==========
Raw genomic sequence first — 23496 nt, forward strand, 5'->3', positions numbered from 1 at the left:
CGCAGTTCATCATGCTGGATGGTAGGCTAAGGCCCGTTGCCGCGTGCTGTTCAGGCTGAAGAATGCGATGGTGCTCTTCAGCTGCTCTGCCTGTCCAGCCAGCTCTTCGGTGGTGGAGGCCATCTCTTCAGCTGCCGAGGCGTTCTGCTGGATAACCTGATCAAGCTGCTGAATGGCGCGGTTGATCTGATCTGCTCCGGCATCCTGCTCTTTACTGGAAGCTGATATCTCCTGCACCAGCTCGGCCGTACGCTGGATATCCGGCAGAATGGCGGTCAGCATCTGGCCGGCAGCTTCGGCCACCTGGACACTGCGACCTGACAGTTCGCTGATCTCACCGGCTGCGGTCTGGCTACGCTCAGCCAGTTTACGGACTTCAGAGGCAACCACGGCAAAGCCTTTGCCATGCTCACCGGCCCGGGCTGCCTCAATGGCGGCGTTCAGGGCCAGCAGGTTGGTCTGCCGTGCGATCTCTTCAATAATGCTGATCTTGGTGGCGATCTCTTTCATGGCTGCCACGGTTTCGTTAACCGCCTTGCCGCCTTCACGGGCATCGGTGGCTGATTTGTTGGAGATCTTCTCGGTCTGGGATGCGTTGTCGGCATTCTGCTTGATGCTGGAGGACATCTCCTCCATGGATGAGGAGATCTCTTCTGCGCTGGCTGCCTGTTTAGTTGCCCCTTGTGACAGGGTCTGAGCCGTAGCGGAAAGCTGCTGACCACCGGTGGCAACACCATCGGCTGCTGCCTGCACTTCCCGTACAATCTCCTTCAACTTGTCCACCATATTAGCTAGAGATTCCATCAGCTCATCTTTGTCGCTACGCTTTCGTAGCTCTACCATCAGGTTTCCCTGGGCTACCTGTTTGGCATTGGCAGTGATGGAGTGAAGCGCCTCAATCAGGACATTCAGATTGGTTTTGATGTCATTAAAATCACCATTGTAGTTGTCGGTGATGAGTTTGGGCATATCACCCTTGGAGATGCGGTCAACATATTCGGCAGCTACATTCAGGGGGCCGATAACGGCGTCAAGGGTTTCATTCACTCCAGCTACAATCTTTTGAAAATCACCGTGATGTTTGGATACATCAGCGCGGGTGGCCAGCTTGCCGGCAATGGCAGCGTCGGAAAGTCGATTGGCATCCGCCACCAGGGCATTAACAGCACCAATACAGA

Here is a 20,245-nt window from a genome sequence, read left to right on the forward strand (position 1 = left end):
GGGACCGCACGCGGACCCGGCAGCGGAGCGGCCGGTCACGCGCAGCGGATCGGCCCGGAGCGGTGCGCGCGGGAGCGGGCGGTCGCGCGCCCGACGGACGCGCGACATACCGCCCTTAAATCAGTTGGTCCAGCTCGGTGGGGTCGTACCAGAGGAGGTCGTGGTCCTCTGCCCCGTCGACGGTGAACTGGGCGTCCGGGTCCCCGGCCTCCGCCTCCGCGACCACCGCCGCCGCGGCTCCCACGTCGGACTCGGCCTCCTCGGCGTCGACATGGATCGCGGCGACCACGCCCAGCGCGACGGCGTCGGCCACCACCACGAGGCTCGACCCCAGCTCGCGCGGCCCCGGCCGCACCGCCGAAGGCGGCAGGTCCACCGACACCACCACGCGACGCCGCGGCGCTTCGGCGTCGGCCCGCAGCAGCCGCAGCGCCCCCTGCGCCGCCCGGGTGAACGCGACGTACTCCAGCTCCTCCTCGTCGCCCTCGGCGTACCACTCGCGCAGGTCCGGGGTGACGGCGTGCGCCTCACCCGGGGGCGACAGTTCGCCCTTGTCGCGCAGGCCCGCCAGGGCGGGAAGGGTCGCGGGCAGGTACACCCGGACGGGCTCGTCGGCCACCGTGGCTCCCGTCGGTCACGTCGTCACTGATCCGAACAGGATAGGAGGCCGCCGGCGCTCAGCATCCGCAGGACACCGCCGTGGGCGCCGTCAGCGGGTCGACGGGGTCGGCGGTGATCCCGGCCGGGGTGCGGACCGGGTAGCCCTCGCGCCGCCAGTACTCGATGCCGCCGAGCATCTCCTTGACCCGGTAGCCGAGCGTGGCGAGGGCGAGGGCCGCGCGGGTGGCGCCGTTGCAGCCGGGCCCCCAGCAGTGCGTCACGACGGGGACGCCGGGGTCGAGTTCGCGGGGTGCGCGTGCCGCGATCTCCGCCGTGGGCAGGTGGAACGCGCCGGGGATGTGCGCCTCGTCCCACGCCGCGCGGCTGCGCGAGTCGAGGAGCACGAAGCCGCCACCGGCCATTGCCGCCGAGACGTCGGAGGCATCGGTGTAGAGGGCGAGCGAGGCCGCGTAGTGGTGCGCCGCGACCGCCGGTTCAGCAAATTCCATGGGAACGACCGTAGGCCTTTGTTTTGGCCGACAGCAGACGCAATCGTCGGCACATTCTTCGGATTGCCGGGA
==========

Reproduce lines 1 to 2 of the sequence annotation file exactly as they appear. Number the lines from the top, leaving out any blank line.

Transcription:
Raw genomic sequence first — 23496 nt, forward strand, 5'->3', positions numbered from 1 at the left:
CGCAGTTCATCATGCTGGATGGTAGGCTAAGGCCCGTTGCCGCGTGCTGTTCAGGCTGAAGAATGCGATGGTGCTCTTCAGCTGCTCTGCCTGTCCAGCCAGCTCTTCGGTGGTGGAGGCCATCTCTTCAGCTGCCGAGGCGTTCTGCTGGATAACCTGATCAAGCTGCTGAATGGCGCGGTTGATCTGATCTGCTCCGGCATCCTGCTCTTTACTGGAAGCTGATATCTCCTGCACCAGCTCGGCCGTACGCTGGATATCCGGCAGAATGGCGGTCAGCATCTGGCCGGCAGCTTCGGCCACCTGGACACTGCGACCTGACAGTTCGCTGATCTCACCGGCTGCGGTCTGGCTACGCTCAGCCAGTTTACGGACTTCAGAGGCAACCACGGCAAAGCCTTTGCCATGCTCACCGGCCCGGGCTGCCTCAATGGCGGCGTTCAGGGCCAGCAGGTTGGTCTGCCGTGCGATCTCTTCAATAATGCTGATCTTGGTGGCGATCTCTTTCATGGCTGCCACGGTTTCGTTAACCGCCTTGCCGCCTTCACGGGCATCGGTGGCTGATTTGTTGGAGATCTTCTCGGTCTGGGATGCGTTGTCGGCATTCTGCTTGATGCTGGAGGACATCTCCTCCATGGATGAGGAGATCTCTTCTGCGCTGGCTGCCTGTTTAGTTGCCCCTTGTGACAGGGTCTGAGCCGTAGCGGAAAGCTGCTGACCACCGGTGGCAACACCATCGGCTGCTGCCTGCACTTCCCGTACAATCTCCTTCAACTTGTCCACCATATTAGCTAGAGATTCCATCAGCTCATCTTTGTCGCTACGCTTTCGTAGCTCTACCATCAGGTTTCCCTGGGCTACCTGTTTGGCATTGGCAGTGATGGAGTGAAGCGCCTCAATCAGGACATTCAGATTGGTTTTGATGTCATTAAAATCACCATTGTAGTTGTCGGTGATGAGTTTGGGCATATCACCCTTGGAGATGCGGTCAACATATTCGGCAGCTACATTCAGGGGGCCGATAACGGCGTCAAGGGTTTCATTCACTCCAGCTACAATCTTTTGAAAATCACCGTGATGTTTGGATACATCAGCGCGGGTGGCCAGCTTGCCGGCAATGGCAGCGTCGGAAAGTCGATTGGCATCCGCCACCAGGGCATTAACAGCACCAATACAGA